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Greer is thrilled with shock Down Rally win

 

By Sammy Hamill

Just when he least expected it, Jonny Greer got a real confidence boost ahead of next month's Ulster International Rally, his victory at the Carryduff Forklift Down Rally surprising even the reigning Northern Ireland champion himself.

His build-up to the event had been disrupted, and when he found himself down in 10th place after the first short spectator stage at the Eikon Centre, Greer admitted that winning was the last thing on his mind.

The R5 Ford Fiesta he has been driving in the Irish Tarmac Championship was ruled out by an engine problem and he had to make a late switch to a new, untried R5 Citroen DS3 which has only recently been completed by Greer's DGM team.

But his fears rapidly evaporated once he became accustomed to the Race+Rally-owned car - he won the NI title in a Citroen last season - and when the rally moved to the closed road stages in Co Down, he and co-driver Kirsty Riddick suddenly shot to the front, building a lead that would see them pull off a 20-second victory over the R5 Skoda Fabia of Desi Henry and the WRC Ford Focus of Derek McGarrity.

Jointly run by the Ballynahinch and Rathfriland clubs, and incorporating the Protyre UK Asphalt Championship for the first time as well as the McGrady Insurance NI series, the rally proved a huge success, from its capacity entry list to its slick staging. And Greer's win kept it in the family.

"I can't quite believe it to be honest," said Greer. "With my home motor club involved and with the family business sponsoring the rally, I always thought it would be great to win it.

"But we had a problem with the car we were going to use so we had to change to this new Citroen, and at that point I really didn't think we'd have a chance. But when the first few stage times came in, I was surprised to see we were quite competitive."

In fact, Greer took control from the first of three passes over the Hamilton's Folly stage in Co Down. He had recovered to third place behind Henry and Scot David Bogie going into the daunting 11-mile test but came out in front after a heavy landing over one of the notorious jumps dislodged an inter-cooler pipe in Henry's Skoda.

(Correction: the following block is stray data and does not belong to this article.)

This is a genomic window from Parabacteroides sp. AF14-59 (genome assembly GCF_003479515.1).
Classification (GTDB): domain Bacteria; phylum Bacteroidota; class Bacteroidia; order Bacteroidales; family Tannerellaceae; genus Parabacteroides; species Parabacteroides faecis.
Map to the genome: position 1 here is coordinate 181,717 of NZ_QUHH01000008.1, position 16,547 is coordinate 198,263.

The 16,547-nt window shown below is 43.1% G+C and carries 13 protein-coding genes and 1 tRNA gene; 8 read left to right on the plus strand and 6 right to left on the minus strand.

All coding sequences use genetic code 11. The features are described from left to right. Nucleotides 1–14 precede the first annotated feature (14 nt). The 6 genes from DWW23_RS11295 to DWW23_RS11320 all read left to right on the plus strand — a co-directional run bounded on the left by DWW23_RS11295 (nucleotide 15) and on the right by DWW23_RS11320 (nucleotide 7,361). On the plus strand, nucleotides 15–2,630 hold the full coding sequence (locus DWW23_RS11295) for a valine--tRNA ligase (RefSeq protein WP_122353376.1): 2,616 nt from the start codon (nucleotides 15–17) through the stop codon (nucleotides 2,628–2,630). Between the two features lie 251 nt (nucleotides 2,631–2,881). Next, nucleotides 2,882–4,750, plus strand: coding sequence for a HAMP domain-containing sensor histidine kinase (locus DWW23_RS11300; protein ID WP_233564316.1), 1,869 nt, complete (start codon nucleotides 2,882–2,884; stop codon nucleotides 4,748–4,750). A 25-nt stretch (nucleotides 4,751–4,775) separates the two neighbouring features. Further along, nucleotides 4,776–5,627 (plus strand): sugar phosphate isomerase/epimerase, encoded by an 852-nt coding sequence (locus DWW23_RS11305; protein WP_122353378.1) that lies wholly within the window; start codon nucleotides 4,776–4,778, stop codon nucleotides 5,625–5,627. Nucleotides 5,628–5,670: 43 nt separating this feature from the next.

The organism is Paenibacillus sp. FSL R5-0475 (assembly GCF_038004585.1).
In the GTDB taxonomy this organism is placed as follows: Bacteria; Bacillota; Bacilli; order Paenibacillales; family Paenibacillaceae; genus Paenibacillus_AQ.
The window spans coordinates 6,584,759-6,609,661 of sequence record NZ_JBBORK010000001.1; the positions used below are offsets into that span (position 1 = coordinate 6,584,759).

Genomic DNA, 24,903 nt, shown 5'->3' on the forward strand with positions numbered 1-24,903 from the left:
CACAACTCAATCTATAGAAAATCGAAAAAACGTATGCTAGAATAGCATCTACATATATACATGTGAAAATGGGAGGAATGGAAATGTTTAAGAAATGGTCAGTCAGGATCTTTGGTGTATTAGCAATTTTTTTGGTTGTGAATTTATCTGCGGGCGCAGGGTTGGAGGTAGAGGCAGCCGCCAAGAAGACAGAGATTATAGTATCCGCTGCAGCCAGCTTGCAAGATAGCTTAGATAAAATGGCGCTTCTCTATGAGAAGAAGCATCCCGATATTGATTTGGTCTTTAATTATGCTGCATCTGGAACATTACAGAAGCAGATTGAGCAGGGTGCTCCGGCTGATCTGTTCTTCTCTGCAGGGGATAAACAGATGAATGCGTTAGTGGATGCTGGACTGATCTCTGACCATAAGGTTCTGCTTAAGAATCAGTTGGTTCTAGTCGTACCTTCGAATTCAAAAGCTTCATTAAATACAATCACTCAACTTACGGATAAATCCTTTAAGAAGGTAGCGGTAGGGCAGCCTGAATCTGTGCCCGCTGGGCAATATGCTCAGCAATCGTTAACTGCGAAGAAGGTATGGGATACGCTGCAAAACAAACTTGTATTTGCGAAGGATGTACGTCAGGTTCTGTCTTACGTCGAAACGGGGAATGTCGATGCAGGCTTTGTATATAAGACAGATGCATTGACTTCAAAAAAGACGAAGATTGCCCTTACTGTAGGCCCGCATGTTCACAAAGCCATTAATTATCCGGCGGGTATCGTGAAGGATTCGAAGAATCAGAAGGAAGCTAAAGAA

It cost Henry some 30 seconds, a deficit he couldn't claw back as Greer consistently matched the pace of the Tour of the Sperrins winner and Bogie, who was later to retire when his Skoda suffered power steering failure.

McGarrity, leader of this year's NI series, was in trouble on Hamilton's Folly too, a braking problem with the Focus, which was to persist throughout the rally, sending him down an escape road, although he battled back to complete an all-Ulster podium.

Daniel Harper was the leading driver from the Protyre UK Championship, taking fourth place in his WRC Mini over two minutes behind Greer.

Top seed Melvyn Evans struggled to adapt to a new WRC Ford Fiesta, the Welshman finishing back in ninth, four places behind his son Merion who was making just his second appearance in an R5 Fiesta.

Alan Carmichael rounded out the top six in a McGeehan Motorsport WRC Mini, with Damien Toner winning the two-wheel-drive division in his Ford Escort in seventh.

Former NI champion Stuart Biggerstaff was eighth, his Subaru bearing the scars of a Hamilton's Folly mishap.

Now it is on to the John Mulholland Motors Ulster International where Greer and Henry take on the leading contenders in both the Irish Tarmac and British Championships.

Belfast Telegraph

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